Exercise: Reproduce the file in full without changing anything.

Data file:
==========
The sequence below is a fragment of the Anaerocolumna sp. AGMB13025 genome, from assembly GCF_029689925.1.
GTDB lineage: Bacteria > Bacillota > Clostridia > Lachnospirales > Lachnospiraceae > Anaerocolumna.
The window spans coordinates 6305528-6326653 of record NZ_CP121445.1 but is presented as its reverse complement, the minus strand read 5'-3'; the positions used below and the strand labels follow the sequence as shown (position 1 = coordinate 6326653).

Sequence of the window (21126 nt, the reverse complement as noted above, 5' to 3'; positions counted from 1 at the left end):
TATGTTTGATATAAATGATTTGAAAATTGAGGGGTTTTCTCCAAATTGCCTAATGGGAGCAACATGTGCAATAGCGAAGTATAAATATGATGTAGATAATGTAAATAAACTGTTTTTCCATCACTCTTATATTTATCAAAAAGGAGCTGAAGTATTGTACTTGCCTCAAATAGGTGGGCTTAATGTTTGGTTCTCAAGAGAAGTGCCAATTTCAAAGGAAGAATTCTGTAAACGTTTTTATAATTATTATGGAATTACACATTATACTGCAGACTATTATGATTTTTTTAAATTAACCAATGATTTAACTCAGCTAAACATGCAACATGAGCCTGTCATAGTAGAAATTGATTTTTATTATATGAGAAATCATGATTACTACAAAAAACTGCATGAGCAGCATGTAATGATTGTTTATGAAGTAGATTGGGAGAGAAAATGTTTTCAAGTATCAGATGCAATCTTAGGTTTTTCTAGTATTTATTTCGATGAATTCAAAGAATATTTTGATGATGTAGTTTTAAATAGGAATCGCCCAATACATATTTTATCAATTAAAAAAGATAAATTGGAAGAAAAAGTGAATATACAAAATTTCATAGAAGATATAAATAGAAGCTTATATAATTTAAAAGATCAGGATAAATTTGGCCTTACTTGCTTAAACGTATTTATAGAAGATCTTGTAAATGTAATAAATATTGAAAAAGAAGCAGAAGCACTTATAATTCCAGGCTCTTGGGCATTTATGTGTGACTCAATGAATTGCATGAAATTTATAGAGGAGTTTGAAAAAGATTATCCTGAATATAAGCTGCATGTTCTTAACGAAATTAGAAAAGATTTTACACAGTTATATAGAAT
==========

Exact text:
The sequence below is a fragment of the Anaerocolumna sp. AGMB13025 genome, from assembly GCF_029689925.1.
GTDB lineage: Bacteria > Bacillota > Clostridia > Lachnospirales > Lachnospiraceae > Anaerocolumna.
The window spans coordinates 6305528-6326653 of record NZ_CP121445.1 but is presented as its reverse complement, the minus strand read 5'-3'; the positions used below and the strand labels follow the sequence as shown (position 1 = coordinate 6326653).

Sequence of the window (21126 nt, the reverse complement as noted above, 5' to 3'; positions counted from 1 at the left end):
TATGTTTGATATAAATGATTTGAAAATTGAGGGGTTTTCTCCAAATTGCCTAATGGGAGCAACATGTGCAATAGCGAAGTATAAATATGATGTAGATAATGTAAATAAACTGTTTTTCCATCACTCTTATATTTATCAAAAAGGAGCTGAAGTATTGTACTTGCCTCAAATAGGTGGGCTTAATGTTTGGTTCTCAAGAGAAGTGCCAATTTCAAAGGAAGAATTCTGTAAACGTTTTTATAATTATTATGGAATTACACATTATACTGCAGACTATTATGATTTTTTTAAATTAACCAATGATTTAACTCAGCTAAACATGCAACATGAGCCTGTCATAGTAGAAATTGATTTTTATTATATGAGAAATCATGATTACTACAAAAAACTGCATGAGCAGCATGTAATGATTGTTTATGAAGTAGATTGGGAGAGAAAATGTTTTCAAGTATCAGATGCAATCTTAGGTTTTTCTAGTATTTATTTCGATGAATTCAAAGAATATTTTGATGATGTAGTTTTAAATAGGAATCGCCCAATACATATTTTATCAATTAAAAAAGATAAATTGGAAGAAAAAGTGAATATACAAAATTTCATAGAAGATATAAATAGAAGCTTATATAATTTAAAAGATCAGGATAAATTTGGCCTTACTTGCTTAAACGTATTTATAGAAGATCTTGTAAATGTAATAAATATTGAAAAAGAAGCAGAAGCACTTATAATTCCAGGCTCTTGGGCATTTATGTGTGACTCAATGAATTGCATGAAATTTATAGAGGAGTTTGAAAAAGATTATCCTGAATATAAGCTGCATGTTCTTAACGAAATTAGAAAAGATTTTACACAGTTATATAGAAT